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Anger exerts its peculiar voice in an acute, raised, and hurrying sound. The passionate character of King Lear, as it is admirably drawn by Shakspeare, abounds with the strongest instances of this kind.
Death! Confusion !
Sorrow and complaint demand a voice quite different, flexible, slow, interrupted, and modulated in a mournful tone; as in that pathetical soliloquy of cardinal Wolsey on his fall.
Farewel !...a long farewel to all my greatness !
We have likewise a fine example of this in the whole part of Andromache in the Distrest Mother, particularly in these lines :
I'll go, and in the anguish of my heart
Fear expresses itself in a low, hesitating, and abject sound. If the reader considers the following
speech of lady Macbeth, while her husband is about the murder of Duncan and his grooms, he will imagine her even affrighted with the sound of her own voice while she is speaking it.
Alas ! I am afraid they have awak'd,
Courage assumes a louder tone, as in that speech of Don Sebastian.
Here satiate all your fury;
Pleasure dissolves into a luxurious, mild, tender, and joyous modulation; as in the following lines in Caius Marius :
Lavinia! O there's music in the name,
And perplexity is different from all these ; grave, but not bemoaning, with an earnest, uniform sound of voice; as in that celebrated speech of Hamlet :
To be, or not to be ?....that is the question :
No more; and by a sleep to say we end
That flesh is heir to ; 'tis a consummation
For in that sleep of death what dreams may come,
Than fly to others that we know not of. As all these varieties of voice are to be directed by the sense, so the action is to be directed by the voice, and with a beautiful propriety, as it were, to enforce it. The arm, which by a stronger figure Tully calls the orator's weapon, is to be sometimes raised and extended : and the hand, by its motion, sometimes to lead, and sometimes to follow the words as they are uttered. The stamping of the foot too has its proper expression in contention, anger, or absolute command. But the face is the epitome of the whole man, and the eyes are, as it were, the epitome of the face ; for which reason, he says, the best judges among the Romans were not extremely pleased, even with Roscius himself in his mask. No part of the body, besides the face, is capable of as many changes as there are different emotions in the mind, and of expressing them all by those changes. Nor is this to be done without the freedom of the eyes;. therefore Theophrastus called one, who barely re. hearsed his speech with his eyes fixed, an absent actor.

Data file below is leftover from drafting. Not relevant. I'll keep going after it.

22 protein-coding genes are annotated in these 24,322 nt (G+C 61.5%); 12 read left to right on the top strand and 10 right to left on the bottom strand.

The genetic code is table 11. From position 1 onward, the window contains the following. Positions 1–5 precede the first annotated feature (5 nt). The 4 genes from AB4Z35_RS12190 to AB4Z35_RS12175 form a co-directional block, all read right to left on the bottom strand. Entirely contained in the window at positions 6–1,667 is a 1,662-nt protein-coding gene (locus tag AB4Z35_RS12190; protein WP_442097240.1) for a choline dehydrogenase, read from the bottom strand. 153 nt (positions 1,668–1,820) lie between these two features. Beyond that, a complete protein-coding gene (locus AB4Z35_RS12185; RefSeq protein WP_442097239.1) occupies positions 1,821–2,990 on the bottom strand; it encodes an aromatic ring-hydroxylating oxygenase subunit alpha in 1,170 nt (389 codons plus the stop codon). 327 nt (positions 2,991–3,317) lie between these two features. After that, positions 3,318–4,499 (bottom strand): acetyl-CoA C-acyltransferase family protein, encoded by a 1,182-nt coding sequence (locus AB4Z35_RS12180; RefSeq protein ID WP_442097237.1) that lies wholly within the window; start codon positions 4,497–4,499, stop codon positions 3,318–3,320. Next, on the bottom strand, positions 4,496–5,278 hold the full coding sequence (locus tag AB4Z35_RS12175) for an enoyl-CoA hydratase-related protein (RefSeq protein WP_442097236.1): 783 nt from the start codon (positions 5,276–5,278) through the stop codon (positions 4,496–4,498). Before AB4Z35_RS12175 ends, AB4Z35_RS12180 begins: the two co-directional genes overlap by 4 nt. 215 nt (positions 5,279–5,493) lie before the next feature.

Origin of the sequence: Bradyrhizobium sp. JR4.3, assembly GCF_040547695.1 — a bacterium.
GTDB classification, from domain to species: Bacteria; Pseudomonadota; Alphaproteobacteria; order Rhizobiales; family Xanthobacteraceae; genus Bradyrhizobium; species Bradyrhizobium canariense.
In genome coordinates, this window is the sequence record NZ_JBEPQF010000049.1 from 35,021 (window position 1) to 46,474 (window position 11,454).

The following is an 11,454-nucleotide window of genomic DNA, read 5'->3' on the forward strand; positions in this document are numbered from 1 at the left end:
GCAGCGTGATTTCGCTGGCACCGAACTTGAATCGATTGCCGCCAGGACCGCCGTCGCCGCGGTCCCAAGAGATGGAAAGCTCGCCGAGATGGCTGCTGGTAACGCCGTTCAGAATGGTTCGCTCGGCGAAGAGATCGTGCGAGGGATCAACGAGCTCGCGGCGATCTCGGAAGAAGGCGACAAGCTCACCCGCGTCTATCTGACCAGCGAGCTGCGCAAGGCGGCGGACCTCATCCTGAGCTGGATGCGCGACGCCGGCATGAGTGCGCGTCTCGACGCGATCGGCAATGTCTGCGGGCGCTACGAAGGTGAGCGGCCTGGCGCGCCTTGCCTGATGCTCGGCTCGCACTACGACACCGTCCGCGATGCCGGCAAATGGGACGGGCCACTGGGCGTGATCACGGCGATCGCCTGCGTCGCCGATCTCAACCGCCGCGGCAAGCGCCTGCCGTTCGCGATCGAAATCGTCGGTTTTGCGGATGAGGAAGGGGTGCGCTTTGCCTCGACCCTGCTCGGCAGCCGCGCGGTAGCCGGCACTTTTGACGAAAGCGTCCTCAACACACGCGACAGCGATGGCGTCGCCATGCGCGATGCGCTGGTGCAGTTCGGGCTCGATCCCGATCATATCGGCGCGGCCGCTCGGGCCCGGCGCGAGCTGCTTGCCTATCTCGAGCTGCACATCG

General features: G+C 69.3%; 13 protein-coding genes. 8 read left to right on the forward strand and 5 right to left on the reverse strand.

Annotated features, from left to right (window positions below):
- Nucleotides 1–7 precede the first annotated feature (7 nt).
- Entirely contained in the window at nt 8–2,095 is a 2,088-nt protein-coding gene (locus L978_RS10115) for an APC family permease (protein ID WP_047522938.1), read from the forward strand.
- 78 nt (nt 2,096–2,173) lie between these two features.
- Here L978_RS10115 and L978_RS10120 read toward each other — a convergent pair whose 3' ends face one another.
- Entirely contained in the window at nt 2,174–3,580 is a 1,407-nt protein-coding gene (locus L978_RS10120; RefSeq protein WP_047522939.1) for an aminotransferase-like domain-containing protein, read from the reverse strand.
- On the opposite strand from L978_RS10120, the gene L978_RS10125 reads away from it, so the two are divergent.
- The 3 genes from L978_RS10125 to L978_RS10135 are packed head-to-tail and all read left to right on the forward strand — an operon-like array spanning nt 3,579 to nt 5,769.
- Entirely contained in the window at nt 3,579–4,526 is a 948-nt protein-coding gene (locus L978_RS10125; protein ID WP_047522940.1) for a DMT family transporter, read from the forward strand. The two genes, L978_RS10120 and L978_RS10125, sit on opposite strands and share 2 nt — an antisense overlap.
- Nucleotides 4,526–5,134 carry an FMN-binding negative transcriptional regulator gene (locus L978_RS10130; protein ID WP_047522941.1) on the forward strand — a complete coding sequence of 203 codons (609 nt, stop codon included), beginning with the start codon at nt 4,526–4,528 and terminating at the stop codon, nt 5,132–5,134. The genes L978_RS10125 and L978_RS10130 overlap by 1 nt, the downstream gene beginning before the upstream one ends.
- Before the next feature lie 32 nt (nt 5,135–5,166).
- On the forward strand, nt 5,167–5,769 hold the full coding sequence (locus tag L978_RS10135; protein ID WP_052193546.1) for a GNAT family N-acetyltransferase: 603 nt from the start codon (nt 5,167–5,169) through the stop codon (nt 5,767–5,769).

As the countenance admits of so great variety, it requires also great judgment to govern it. Not that
the form of the face is to be shisted on every occasion, lest it turn to farce and buffoonery ; but it is certain, that the eyes have a wonderful power of marking the emotions of the mind, sometimes by a stedfast look, sometimes by a careless one, now by a sudden regard, then by a joyful sparkling, as the sense of the words is diversified : for action is, as it were, the speech of the features and limbs, and must therefore conform itself always to the senti. ments of the soul. And it may be observed, that in all which relates to the gesture, there is a wonderful force implanted by nature; since the vulgar, the unskilful, and even the most barbarous are chiefly affected by this. None are moved by the sound of words, but those who understand the language ; and the sense of many things is lost upon men of a dull apprehension : but action is a kind of universal tongue ; all men are subject to the same passions, and consequently know the same marks of them in others, by which they themselves express them.
Perhaps some of my readers may be of opinion, that the hints I have here made use of, out of Cicero, are somewa at too refined for the players on our theatre : in answer to which, I venture to lay it down as a maxim, that without good sense no one can be a good player, and that he is very unfit to personate the dignity of a Roman hero, who carinot enter into the rules for pronunciation and gesture delivered by a Roman orator.
There is another thing which my author does not think too minute to insist on, though it is purely mechanical ; and that is the right pitching of the voice. On this occasion he tells the story of Gracchus, who employed a servant with a little ivory pipe to stand behind him, and give him the right pitch as often as he wandered tou far from the proper modulation. Every voice, says Tully, has its particular medium and compass, and the sweetness of speech
consists in leading it through all the variety of tones naturally, and without touching any extreme. Therefore, says he, Leave the pipe at home, but carry the sense of this custom with you.'
No. DXLII. FRIDAY, NOVEMBER 21.
Et sibi præferri se gaudet..........
WHEN I have been present in assemblies where my paper has been talked of, I have been very well pleased to hear those who could detract from the author of it observe, that the letters which are sent to the Spectator are as good, if not better than any of his works. Upon this occasion many letters of mirth are usually mentioned, which some think the Spectator writ to himself, and which others commend because they fancy he received them from his correspondents : such are those from the Valea tudinarian ; the inspector of the sign posts; the master of the fan exercise ; with that of the hooped petticoat ; that of Nicholas Hart the annual sleeper ; that from Sir John Envil ; that upon the London cries; with multitudes of the same nature. As I love nothing more than to mortify the ill-natured, that I may do it effectually, I must acquaint then, they have very often praised me when they did not design it, and that they have approved my writings when they thought they had derogated from them. I have heard several of these unhappy gentlemen